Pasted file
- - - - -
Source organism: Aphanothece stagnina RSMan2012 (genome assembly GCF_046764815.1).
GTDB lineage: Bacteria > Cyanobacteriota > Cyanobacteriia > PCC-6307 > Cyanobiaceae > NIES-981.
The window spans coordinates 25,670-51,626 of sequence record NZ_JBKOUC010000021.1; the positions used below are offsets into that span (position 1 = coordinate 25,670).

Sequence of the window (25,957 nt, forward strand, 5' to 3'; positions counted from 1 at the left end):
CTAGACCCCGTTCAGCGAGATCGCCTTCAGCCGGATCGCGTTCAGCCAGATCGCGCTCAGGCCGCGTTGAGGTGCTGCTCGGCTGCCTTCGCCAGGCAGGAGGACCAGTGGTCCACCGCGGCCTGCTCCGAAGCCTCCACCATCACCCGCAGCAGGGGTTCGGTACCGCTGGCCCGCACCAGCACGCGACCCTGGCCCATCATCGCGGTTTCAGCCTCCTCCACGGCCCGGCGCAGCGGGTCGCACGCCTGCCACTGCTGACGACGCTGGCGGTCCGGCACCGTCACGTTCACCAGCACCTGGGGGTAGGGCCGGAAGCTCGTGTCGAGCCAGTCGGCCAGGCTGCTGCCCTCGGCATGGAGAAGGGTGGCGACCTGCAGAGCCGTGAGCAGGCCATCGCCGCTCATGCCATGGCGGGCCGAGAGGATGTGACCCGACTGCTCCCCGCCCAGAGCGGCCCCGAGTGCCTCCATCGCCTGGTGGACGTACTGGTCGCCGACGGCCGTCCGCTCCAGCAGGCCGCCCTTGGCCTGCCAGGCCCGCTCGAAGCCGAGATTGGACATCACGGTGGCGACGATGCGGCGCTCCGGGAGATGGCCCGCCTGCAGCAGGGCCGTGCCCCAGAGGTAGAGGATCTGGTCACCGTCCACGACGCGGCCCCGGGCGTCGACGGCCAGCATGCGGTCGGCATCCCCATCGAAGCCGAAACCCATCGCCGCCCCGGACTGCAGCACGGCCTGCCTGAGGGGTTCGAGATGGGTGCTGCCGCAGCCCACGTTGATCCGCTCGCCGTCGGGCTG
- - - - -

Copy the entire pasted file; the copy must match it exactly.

Source organism: Aphanothece stagnina RSMan2012 (genome assembly GCF_046764815.1).
GTDB lineage: Bacteria > Cyanobacteriota > Cyanobacteriia > PCC-6307 > Cyanobiaceae > NIES-981.
The window spans coordinates 25,670-51,626 of sequence record NZ_JBKOUC010000021.1; the positions used below are offsets into that span (position 1 = coordinate 25,670).

Sequence of the window (25,957 nt, forward strand, 5' to 3'; positions counted from 1 at the left end):
CTAGACCCCGTTCAGCGAGATCGCCTTCAGCCGGATCGCGTTCAGCCAGATCGCGCTCAGGCCGCGTTGAGGTGCTGCTCGGCTGCCTTCGCCAGGCAGGAGGACCAGTGGTCCACCGCGGCCTGCTCCGAAGCCTCCACCATCACCCGCAGCAGGGGTTCGGTACCGCTGGCCCGCACCAGCACGCGACCCTGGCCCATCATCGCGGTTTCAGCCTCCTCCACGGCCCGGCGCAGCGGGTCGCACGCCTGCCACTGCTGACGACGCTGGCGGTCCGGCACCGTCACGTTCACCAGCACCTGGGGGTAGGGCCGGAAGCTCGTGTCGAGCCAGTCGGCCAGGCTGCTGCCCTCGGCATGGAGAAGGGTGGCGACCTGCAGAGCCGTGAGCAGGCCATCGCCGCTCATGCCATGGCGGGCCGAGAGGATGTGACCCGACTGCTCCCCGCCCAGAGCGGCCCCGAGTGCCTCCATCGCCTGGTGGACGTACTGGTCGCCGACGGCCGTCCGCTCCAGCAGGCCGCCCTTGGCCTGCCAGGCCCGCTCGAAGCCGAGATTGGACATCACGGTGGCGACGATGCGGCGCTCCGGGAGATGGCCCGCCTGCAGCAGGGCCGTGCCCCAGAGGTAGAGGATCTGGTCACCGTCCACGACGCGGCCCCGGGCGTCGACGGCCAGCATGCGGTCGGCATCCCCATCGAAGCCGAAACCCATCGCCGCCCCGGACTGCAGCACGGCCTGCCTGAGGGGTTCGAGATGGGTGCTGCCGCAGCCCACGTTGATCCGCTCGCCGTCGGGCTG